10 easy bring-a-dessert ideas
If you offer to bring dessert, it means you are catering that course, so behave like a caterer. These 10 great ideas show you how
Get everything you can ready that won’t spoil and do minimal finishing of your dish at the venue if necessary. Think about how it will look, and bring your own serving dish. For once the Kiwi request to bring a plate can be taken literally.
Be imaginative. The worst thing you can say to a Kiwi is “that’s a bit over the top”, but with food that’s where you want to go, especially when it is a special occasion.
Use large platters for family style meals with visual impact, and I mean at least 45cm long here for 6 to 8 people. I buy white ones from hospitality suppliers or Chinese shops. White always makes your food look good but ethnic-themed serving dishes can be good if they are real.
If you transport food regularly (if you’re good, you don’t mind people relying on you), get some different sized chilly bins. I have a small one that looks like it should be transporting donated organs through to one I can use as a small table. The small one means you can take frozen things, and good quality icecream and sorbets are good accessories for easy desserts.
Don’t be mean, no one likes a mean cook. I always over-cater.
10 ideas for labour-unintensive desserts that can travel
1. For a watermelon salad with coconut sorbet you’ll need, a large container of chilled peeled, seeded, 3cm chunks of watermelon, sprinkled with 2 very thinly sliced kaffir lime leaves, a large pinch of salt, plenty of finely grated palm sugar and the juice of a couple of large limes. You’ll also need a small container of toasted long strand coconut, a bag of rose pashmak (Persian candyfloss available from specialty food shops), a small chilly bin with a tub of coconut sorbet, a large rose (but not one that has been sprayed) and a shallow but large white platter. Mix the watermelon container contents and pile on to the platter, put scoops of sorbet on top — doesn’t matter if they start to melt — sprinkle the coconut on top, then the pashmak then destroy the rose and scatter the petals on top of everything and serve immediately.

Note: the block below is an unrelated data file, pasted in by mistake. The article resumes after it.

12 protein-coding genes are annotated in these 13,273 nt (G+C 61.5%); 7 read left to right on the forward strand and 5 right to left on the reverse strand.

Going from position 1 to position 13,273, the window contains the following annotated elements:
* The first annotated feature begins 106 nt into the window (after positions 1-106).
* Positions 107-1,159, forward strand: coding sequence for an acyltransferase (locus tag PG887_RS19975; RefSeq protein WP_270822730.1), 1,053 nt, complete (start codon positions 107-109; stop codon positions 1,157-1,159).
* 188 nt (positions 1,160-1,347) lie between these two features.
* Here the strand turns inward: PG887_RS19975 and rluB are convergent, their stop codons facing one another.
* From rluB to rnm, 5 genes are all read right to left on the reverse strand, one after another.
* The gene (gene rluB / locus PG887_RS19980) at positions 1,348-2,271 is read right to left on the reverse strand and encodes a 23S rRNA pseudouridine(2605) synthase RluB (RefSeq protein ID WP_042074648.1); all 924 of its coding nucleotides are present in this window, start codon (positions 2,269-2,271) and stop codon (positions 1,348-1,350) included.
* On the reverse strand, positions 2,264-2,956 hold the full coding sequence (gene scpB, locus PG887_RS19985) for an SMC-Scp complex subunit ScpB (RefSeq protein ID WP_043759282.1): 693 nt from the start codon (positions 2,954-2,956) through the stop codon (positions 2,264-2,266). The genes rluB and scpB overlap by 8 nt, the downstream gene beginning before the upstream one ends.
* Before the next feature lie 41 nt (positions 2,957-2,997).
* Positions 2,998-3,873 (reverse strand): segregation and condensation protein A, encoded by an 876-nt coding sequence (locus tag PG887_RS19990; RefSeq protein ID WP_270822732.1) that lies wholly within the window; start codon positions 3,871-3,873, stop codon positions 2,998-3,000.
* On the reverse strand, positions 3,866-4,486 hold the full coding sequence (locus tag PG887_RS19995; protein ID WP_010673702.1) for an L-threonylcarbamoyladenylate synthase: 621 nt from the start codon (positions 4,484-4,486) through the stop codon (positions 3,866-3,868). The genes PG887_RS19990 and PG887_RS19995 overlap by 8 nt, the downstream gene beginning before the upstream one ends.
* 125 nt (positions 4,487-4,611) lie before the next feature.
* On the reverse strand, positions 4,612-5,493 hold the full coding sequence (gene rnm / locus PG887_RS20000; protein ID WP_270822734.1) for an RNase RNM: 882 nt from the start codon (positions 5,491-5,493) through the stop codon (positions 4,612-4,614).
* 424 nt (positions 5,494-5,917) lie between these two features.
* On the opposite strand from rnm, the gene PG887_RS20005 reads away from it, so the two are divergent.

2. For greek yoghurt and strawberry puree you’ll need, a very large tub of thick greek yoghurt, a container containing 2 punnets of strawberries blitzed in the blender until smooth with a tablespoon of orange flower water and icing sugar to sweeten, a container with the seeds from a pomegranate and lots of halved seedless grapes, a container of toasted New Zealand walnut pieces, mint leaves and a large shallow platter. Spread the yoghurt casually on the platter with plenty of waves and troughs. Drizzle the puree over it, sprinkle the pomegranate, grapes, walnuts and mint on top and serve.
3. Cut a large rectangle of Paneton made-with-butter flaky puff pastry, brush the top with beaten egg white and sprinkle well with golden caster sugar and sliced almonds, then bake until very well cooked. Cool and slice in half horizontally and put it in a container so it can travel. Beat a bottle of cream and one of mascarpone together with a splash of brandy and some sugar until whipped and place in a container. Pack a few punnets of raspberries (or any other berries). Add a rectangular platter or clean wooden board. When you get to the venue, make a big sandwich out of the pastry filled with the cream/mascarpone and raspberries. Serve in thick slices. It will slice perfectly if you use a big sharp knife and show no fear.